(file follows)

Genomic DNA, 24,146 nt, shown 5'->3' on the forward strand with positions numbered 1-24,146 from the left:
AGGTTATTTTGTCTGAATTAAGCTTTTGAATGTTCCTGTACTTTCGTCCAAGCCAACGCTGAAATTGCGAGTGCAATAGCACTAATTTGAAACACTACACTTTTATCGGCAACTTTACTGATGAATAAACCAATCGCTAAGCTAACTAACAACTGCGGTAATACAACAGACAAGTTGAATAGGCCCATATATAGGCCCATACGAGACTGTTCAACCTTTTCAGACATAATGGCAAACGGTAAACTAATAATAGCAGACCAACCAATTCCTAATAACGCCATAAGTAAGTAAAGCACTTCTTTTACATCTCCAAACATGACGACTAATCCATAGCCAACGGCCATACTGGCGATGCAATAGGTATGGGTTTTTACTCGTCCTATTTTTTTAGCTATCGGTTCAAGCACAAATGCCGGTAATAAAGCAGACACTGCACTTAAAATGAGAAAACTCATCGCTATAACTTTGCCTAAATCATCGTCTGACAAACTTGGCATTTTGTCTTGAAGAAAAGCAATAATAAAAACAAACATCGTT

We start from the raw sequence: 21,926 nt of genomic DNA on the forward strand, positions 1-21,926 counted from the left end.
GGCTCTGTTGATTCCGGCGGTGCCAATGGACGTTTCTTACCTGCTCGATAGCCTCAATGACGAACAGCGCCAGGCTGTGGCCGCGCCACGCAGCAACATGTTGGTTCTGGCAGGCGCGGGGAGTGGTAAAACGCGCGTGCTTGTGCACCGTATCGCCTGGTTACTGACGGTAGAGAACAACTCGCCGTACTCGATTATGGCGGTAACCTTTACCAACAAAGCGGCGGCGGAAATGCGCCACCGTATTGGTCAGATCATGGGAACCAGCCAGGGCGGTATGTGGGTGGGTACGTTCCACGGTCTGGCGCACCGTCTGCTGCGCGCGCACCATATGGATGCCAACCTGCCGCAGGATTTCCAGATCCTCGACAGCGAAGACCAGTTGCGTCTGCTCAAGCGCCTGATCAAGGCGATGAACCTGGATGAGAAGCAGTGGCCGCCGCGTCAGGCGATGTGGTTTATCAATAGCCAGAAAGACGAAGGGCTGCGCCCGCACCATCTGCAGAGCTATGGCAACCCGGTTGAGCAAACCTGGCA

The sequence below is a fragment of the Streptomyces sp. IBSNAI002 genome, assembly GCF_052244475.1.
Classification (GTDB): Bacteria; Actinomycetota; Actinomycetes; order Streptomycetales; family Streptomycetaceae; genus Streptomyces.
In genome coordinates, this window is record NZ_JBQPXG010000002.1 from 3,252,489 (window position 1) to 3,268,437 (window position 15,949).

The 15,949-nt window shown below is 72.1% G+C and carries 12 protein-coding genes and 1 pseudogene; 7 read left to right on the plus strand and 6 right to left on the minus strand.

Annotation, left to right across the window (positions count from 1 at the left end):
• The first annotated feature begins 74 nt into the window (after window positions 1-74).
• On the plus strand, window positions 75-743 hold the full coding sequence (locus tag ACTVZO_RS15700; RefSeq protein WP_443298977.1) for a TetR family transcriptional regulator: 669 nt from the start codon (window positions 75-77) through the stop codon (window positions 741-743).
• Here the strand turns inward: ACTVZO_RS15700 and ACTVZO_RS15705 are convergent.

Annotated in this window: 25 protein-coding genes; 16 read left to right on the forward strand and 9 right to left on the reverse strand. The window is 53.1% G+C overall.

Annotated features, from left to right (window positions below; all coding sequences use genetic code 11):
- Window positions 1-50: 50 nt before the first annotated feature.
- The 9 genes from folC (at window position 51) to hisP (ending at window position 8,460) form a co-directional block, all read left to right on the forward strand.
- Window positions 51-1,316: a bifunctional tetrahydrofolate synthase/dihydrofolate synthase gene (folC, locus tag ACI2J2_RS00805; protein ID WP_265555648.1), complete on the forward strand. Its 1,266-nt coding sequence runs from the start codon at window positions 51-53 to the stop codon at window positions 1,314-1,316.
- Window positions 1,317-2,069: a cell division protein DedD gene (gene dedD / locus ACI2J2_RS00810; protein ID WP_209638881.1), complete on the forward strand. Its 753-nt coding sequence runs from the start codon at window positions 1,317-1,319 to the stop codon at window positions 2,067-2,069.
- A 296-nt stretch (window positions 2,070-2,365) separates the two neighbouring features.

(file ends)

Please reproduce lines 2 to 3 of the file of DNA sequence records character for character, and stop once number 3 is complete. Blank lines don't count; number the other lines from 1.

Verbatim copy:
AGGTTATTTTGTCTGAATTAAGCTTTTGAATGTTCCTGTACTTTCGTCCAAGCCAACGCTGAAATTGCGAGTGCAATAGCACTAATTTGAAACACTACACTTTTATCGGCAACTTTACTGATGAATAAACCAATCGCTAAGCTAACTAACAACTGCGGTAATACAACAGACAAGTTGAATAGGCCCATATATAGGCCCATACGAGACTGTTCAACCTTTTCAGACATAATGGCAAACGGTAAACTAATAATAGCAGACCAACCAATTCCTAATAACGCCATAAGTAAGTAAAGCACTTCTTTTACATCTCCAAACATGACGACTAATCCATAGCCAACGGCCATACTGGCGATGCAATAGGTATGGGTTTTTACTCGTCCTATTTTTTTAGCTATCGGTTCAAGCACAAATGCCGGTAATAAAGCAGACACTGCACTTAAAATGAGAAAACTCATCGCTATAACTTTGCCTAAATCATCGTCTGACAAACTTGGCATTTTGTCTTGAAGAAAAGCAATAATAAAAACAAACATCGTT

We start from the raw sequence: 21,926 nt of genomic DNA on the forward strand, positions 1-21,926 counted from the left end.